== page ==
What is adaptive skiing?
To the adaptive sports world it is self explanatory. For those of you reading this who haven’t heard the term before, adaptive skiing refers to skiing for people with disabilities with or without specialised equipment. However, in reality when adaptive skiing is mentioned people mostly talk about sitskis and wheelchair users.
So, is adaptive skiing only sitskis?
Sitskis are noticeable but are not the whole story.
Generally, when people think of disability they think of wheelchair users because that is what stands out. Actually, wheelchair users are a small percentage of the disabled population.
According to Disability Sport, less than 8% of disabilities require the use of a wheelchair of whom only around 30% are under the age of 60.
These percentages are reflected in the adaptive skiing world. There are many ski students who don’t use special equipment but benefit massively from having an instructor with an adaptive mindset and an adaptive approach.
Adaptive mindset or adaptive approach? But what does “adaptive” mean?
The Oxford Dictionary says “adaptive” is concerned with changing; able to change when necessary in order to deal with different situations.
So how does that relate to skiing?
All ski instructor associations have some kind of system for teaching a beginner progression. These systems are designed to take a “never, ever” skier from beginner to a competent, confident skier.
If an instructor rigidly follows one of these progression pathways they can be more or less successful depending on a number of factors, including ability, fitness, sportiness, understanding, snow conditions, terrain… amongst others.
From an adaptive ski teaching point of view, The Irish Association of Snowsports Instructors are an interesting association to look at in this respect. They realise that there are several different ways to achieve the same outcome. In their instructors, they are looking for “skillful, rounded skiers who are adaptable on all terrain.” With their “Learn it, Love it, Live it” philosophy they want instructors to be interested in learning and passing it on, passionate about the sport to fire up enthusiasm in their students, open-minded, looking at different methods and ideas so that improvement and development, as a teacher and as a skier, become a way of life.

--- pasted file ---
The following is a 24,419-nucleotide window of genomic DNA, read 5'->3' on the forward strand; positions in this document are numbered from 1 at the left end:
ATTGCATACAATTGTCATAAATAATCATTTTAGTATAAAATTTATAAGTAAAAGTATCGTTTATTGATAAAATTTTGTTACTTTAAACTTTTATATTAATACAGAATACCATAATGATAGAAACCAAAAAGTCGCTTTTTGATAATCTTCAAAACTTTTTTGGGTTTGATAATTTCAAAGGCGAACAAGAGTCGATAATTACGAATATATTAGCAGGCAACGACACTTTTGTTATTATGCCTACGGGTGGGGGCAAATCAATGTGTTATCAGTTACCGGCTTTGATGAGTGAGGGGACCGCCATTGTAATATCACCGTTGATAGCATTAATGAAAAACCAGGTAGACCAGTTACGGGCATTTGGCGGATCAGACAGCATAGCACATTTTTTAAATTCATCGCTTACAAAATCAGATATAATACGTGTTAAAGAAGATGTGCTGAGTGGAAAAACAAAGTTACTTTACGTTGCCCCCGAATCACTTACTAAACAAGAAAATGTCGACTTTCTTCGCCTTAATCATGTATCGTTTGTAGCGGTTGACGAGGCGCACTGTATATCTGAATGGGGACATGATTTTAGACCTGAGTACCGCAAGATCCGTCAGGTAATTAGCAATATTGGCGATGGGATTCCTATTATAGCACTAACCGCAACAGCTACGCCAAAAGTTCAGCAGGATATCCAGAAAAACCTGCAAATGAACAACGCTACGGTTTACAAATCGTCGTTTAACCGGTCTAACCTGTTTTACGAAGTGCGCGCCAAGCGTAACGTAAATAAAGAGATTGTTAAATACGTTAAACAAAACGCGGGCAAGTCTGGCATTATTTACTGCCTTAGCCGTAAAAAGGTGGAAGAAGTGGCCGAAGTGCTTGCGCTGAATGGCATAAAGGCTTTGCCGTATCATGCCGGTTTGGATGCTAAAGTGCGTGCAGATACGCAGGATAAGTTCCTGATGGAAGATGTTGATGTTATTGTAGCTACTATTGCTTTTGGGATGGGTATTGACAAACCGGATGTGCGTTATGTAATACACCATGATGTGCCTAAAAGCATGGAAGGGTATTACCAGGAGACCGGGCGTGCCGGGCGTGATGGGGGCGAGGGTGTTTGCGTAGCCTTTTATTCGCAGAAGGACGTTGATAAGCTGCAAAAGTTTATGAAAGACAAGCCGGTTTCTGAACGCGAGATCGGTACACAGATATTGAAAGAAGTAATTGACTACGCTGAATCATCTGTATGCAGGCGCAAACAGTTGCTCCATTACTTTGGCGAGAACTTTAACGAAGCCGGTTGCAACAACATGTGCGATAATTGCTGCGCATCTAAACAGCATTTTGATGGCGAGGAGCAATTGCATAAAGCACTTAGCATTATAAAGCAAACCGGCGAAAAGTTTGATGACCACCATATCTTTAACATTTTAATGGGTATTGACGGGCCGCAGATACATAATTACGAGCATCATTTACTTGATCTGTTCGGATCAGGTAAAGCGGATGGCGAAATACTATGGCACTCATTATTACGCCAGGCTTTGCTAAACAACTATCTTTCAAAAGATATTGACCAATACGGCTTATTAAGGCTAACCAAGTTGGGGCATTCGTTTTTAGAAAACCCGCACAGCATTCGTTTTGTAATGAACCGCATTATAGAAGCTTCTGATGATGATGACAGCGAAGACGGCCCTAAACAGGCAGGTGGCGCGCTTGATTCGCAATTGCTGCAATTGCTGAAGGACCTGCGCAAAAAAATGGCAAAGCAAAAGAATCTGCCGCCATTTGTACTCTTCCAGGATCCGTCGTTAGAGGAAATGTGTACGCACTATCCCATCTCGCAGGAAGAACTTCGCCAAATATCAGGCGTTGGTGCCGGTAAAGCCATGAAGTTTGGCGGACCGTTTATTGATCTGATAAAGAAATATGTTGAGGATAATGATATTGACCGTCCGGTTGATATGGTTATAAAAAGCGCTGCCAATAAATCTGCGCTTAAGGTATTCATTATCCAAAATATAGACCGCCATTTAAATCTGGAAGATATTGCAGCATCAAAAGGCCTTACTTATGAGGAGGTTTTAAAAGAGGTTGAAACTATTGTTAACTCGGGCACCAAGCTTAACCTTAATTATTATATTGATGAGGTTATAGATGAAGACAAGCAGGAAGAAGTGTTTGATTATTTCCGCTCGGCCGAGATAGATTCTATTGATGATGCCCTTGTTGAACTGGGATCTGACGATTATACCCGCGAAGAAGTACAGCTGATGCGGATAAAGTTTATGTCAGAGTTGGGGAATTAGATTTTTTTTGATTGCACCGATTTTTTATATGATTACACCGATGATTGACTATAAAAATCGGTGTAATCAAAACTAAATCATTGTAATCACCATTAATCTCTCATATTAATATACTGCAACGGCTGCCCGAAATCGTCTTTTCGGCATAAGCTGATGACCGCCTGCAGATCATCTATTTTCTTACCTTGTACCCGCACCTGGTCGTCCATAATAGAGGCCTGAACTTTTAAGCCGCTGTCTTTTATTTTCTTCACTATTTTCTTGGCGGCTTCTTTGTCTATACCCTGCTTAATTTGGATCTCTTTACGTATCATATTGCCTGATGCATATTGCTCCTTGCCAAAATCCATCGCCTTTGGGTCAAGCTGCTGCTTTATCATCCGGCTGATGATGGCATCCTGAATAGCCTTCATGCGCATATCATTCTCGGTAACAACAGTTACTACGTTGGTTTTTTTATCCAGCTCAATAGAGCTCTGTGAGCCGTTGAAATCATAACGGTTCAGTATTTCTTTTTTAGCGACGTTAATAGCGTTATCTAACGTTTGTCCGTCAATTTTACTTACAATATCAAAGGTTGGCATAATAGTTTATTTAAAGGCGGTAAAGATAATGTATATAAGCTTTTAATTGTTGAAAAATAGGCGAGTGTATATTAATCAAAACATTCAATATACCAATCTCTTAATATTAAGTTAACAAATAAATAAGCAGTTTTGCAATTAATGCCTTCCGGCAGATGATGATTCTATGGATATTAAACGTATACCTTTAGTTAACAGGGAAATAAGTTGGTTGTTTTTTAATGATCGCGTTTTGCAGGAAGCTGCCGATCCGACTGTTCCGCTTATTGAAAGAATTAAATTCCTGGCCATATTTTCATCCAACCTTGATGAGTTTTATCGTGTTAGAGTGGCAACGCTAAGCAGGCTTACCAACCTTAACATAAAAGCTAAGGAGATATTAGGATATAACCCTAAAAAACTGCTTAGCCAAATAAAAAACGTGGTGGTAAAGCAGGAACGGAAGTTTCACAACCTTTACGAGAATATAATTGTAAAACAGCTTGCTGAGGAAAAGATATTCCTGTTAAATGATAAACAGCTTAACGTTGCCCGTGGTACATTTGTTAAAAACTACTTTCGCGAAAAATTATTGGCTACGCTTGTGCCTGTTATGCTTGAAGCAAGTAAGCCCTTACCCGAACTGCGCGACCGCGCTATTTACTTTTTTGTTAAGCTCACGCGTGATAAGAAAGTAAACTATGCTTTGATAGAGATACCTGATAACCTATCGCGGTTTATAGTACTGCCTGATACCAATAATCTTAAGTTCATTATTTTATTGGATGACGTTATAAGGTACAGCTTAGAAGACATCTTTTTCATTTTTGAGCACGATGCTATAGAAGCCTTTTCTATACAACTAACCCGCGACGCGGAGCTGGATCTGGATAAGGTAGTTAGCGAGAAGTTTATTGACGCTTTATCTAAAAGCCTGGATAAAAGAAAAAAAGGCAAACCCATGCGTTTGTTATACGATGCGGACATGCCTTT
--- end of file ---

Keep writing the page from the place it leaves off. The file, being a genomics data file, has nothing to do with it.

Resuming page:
Good ski teachers are also good adaptive ski instructors. The key quality necessary is to have an adaptive mindset. For example, if a student has difficulty understanding, explain/describe in a different way. If the terrain is not suitable, go to a different piste. If a person struggles to make a snowplough, skip the snowplough stage and teach them to ski parallel.
An instructor with an adaptive mindset will decide on an outcome and then adjust inputs to achieve the required result.
“Adaptive skiing” is an extension of this.
We choose a desired outcome and then look at what is necessary to achieve it. The “adaptions” can often be more complicated than in a “standard” ski school lesson, we may not only need a change of vocabulary, but also a change of equipment. Sometimes, we need to use a sitski or outriggers, or one boot bigger than the other. We may need to use a radio to guide a visually impaired skier. What is important is that we look at what a skier has and what they can do and make adaptions accordingly.Sometimes the approach to adaptive skiing is the other way around. People concentrate on the equipment… To be fair, there is a lot of cool and useful equipment available which can be distracting. However, looking at skiing with an adaptive mindset is the key, whether with regards to equipment, terrain, snow and weather conditions, or even attitude.
So, if the answer to adaptive ski teaching is simply to have an adaptive mindset – why should I have an adaptive ski teaching qualification?
Whilst being open and willing to change and “adapt” is important, attending an adaptive ski teaching course can also be beneficial. You will learn about what equipment is available, how it can be used and for which specific set of circumstances it works best. There will be emphasis on disability awareness, including typical characteristics and so called “Red Flags” which help us, as instructors, to keep the student safe and comfortable. And thirdly you will start to build your own “toolbox” of tips and tricks that will contribute to your ability to adapt and support your “adaptive mindset”.
And, to finish, a word of warning… once you start to open your mind to the idea that there are many different ways to achieve the same outcome you will gradually start to realise that actually most ski lessons that you teach are actually adaptive lessons, one way or another!